Apple's Steve Jobs famously disliked the idea of using styluses with smartphones. But there are plenty of reasons to disregard his opinion. For one, your sausage fingers are imprecise and today's oversized phone screens make one-handed typing difficult, two problems that a stylus solves. Here are a few more reasons you should give the stylus another chance.
Once we make our case, you can pick up a stylus-equipped handset, like a member of Samsung's Galaxy Note series, or buy a cheap third-party stylus to use with your current device. Most of the latter, such as the LIBERRWAY Universal Touch Screen Capacitive Stylus ($6 for a 10-pack from Amazon) or the Friendly Swede Stylus Pen ($9 for a 3-pack from Amazon), will work with any touchscreen device—but just to be safe, make sure to double-check compatibility before you buy.
A pointy little pen makes all of your screen interactions smoother and more intuitive. Think about signing digital documents, highlighting a phrase within a larger text, selecting a group of files, or jotting down handwritten notes. You can perform these motions with a finger, but you can do them more easily with a stylus. And this makes all of your actions speedier: You should find yourself flying through menus and option screens much more quickly.
In addition, Samsung has added some exclusive stylus functions to the Note 8. For example, you can now draw your own emojis, swipe over a video to create an animated GIF, scribble notes on the lock screen, and translate text on screen, among other abilities.
Plus, there's a cold-weather bonus: A stylus lets you do all these things without removing your gloves.
Look at your index finger—it's hardly the most exact of instruments, is it? And yet so much of what we do on a smartphone, whether it's tapping out a message on the keyboard or selecting a link on a webpage, requires precision.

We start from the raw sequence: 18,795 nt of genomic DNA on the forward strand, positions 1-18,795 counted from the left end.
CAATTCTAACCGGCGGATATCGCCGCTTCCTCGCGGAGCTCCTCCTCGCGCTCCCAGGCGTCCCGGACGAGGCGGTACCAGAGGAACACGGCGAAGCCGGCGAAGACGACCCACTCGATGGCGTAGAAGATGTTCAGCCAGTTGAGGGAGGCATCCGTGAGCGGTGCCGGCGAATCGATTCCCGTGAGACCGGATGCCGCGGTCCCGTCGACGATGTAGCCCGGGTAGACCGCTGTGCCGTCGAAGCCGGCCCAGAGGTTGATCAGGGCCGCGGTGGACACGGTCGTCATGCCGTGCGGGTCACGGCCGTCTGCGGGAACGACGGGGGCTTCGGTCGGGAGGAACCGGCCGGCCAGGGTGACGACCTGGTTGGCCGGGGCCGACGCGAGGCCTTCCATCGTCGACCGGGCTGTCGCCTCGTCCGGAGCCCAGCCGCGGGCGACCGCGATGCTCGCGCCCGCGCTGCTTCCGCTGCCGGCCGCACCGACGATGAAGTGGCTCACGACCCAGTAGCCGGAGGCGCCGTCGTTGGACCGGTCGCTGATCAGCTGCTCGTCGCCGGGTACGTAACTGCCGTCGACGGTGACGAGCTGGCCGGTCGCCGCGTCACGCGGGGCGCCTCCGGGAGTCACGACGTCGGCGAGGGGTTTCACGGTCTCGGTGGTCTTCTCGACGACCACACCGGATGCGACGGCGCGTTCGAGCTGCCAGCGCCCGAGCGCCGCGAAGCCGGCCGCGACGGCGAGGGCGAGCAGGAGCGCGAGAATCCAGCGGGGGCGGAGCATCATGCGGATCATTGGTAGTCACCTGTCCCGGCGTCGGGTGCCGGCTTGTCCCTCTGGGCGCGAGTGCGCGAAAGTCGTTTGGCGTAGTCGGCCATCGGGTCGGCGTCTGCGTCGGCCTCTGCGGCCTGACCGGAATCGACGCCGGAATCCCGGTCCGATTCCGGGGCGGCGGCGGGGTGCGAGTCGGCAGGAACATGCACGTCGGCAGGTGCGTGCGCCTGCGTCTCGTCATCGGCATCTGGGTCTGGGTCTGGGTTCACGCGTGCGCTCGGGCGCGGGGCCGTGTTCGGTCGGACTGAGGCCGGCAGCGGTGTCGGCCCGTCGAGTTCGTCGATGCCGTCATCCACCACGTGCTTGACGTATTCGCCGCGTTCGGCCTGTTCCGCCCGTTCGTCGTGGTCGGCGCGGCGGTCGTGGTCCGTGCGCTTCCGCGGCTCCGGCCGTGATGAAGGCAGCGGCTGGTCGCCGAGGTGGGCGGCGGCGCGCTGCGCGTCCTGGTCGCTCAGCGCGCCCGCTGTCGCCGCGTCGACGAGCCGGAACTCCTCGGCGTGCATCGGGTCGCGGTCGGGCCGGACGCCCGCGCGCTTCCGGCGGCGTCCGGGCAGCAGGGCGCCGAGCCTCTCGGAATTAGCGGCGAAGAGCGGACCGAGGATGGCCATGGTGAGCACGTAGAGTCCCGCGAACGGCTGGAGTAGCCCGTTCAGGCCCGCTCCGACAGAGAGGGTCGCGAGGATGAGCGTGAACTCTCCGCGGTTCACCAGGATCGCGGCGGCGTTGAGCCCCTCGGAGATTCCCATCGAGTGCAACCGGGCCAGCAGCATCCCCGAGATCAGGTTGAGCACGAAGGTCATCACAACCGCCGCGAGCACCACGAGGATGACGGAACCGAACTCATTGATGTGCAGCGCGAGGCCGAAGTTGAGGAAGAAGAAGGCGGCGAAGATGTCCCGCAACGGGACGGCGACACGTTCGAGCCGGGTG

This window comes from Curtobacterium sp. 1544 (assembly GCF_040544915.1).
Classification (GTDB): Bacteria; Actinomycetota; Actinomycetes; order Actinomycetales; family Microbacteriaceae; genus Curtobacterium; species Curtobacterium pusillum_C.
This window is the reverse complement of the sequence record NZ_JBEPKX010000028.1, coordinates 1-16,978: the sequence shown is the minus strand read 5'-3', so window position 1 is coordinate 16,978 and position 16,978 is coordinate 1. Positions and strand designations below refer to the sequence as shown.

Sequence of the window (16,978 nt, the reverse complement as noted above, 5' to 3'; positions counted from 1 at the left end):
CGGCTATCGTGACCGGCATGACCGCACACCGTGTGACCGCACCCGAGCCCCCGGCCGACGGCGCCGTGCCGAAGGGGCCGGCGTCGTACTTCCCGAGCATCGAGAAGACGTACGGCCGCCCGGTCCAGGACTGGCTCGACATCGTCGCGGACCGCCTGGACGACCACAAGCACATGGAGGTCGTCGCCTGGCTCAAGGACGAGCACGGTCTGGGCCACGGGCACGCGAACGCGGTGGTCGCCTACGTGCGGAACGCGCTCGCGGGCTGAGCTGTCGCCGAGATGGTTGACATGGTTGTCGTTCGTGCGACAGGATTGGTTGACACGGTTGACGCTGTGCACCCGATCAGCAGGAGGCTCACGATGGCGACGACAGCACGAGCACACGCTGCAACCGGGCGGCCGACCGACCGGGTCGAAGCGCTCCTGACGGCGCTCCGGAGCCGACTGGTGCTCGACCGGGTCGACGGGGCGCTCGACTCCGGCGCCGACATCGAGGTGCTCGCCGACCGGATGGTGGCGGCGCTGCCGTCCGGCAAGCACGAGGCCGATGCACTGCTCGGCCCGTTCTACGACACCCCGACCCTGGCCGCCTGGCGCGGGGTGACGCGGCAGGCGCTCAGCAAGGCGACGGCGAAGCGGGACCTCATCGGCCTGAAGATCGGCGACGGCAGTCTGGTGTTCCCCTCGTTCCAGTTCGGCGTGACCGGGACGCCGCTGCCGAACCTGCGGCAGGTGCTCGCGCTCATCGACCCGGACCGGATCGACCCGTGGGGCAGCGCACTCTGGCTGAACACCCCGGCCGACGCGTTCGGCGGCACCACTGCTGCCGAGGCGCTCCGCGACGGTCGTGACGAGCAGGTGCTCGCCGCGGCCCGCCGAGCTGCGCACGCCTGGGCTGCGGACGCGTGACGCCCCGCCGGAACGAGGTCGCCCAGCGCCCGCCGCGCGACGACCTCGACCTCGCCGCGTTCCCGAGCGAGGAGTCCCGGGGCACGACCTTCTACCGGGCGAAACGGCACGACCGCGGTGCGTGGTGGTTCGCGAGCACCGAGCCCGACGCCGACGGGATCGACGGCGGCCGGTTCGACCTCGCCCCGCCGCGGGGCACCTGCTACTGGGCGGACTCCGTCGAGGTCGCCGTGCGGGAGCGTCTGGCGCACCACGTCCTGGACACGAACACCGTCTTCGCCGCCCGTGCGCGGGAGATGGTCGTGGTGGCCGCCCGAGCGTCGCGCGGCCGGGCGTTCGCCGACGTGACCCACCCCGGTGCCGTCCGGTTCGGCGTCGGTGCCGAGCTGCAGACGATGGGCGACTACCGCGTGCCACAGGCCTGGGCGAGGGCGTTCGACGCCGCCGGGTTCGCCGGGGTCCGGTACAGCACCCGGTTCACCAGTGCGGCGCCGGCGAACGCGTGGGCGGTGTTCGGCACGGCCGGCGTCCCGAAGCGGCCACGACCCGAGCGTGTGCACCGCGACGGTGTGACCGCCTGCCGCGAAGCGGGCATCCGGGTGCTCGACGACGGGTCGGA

The stylus's smaller tip can provide the accuracy you've been missing. From selecting blocks of text in an email to aligning a row of matching crystals in a game, a dedicated pointing device will give you an edge. Once you adopt it, you should find yourself typing faster and committing fewer errors, especially if you're working with a smaller screen where items are harder to hit.
When it comes to art apps, the experience of drawing with a stylus is far superior to that of scrawling with a finger. You can exert much more control over brush strokes and fine detail—you might even uncover your hidden creative talents.
Try an app like the free Adobe Photoshop Sketch (for Android and iOS), which lets you draw with a variety of brush types and apply a host of effects. Another leading option is Autodesk SketchBook (for Android and iOS), which provides a few more sketching tools, including a ruler and a shape drawer. While unlocking the full SketchBook toolset requires a one-time payment of $5, you can still access plenty of brushes and tools for free.
Beyond drawing, if you edit any photos or videos on your phone, a stylus lets you select pixels with greater precision. This makes it much easier to select exactly the right color or cleanly cut out a background.
Clean smartphones don't take long to morph into smeared, fingerprint-covered messes. That grime can obscure what you're trying to view on the screen: Watching movies on your big handset isn't as much fun when you have to peer at the action through the layer of grit left by your hands. You can avoid this look if you stick to your stylus.
This isn't only about looks. Almost every smartphone carries a host of germs, but touching it with a stylus instead of your grubby fingers will prevent you from constantly contaminating it with bacteria.
Beyond smudges, your fingers not only smear up the screen, but also obscure what you're looking at as you interact with your apps. For example, pulling up subtitles on Netflix with your fingers can make you miss a lot of the action as you tap around the screen. A stylus covers far less.
While a stylus can give you more accuracy on a smaller screen, it can also help you navigate a bigger screen—particularly if you have smaller hands.
With smartphones continuing to grow in size, and front-facing bezels now shrinking away into nothing, your fingers have to perform all kinds of gymnastics to stretch from one side of the display to the other. But a stylus can reach farther, allowing you to easily type and swipe no matter how small your hands are.
Of course, to operate a large handset, you'll still need to employ two hands. But when it comes to tasks like scrolling down webpages or tapping icons at opposite ends of the display, a stylus makes life much easier.
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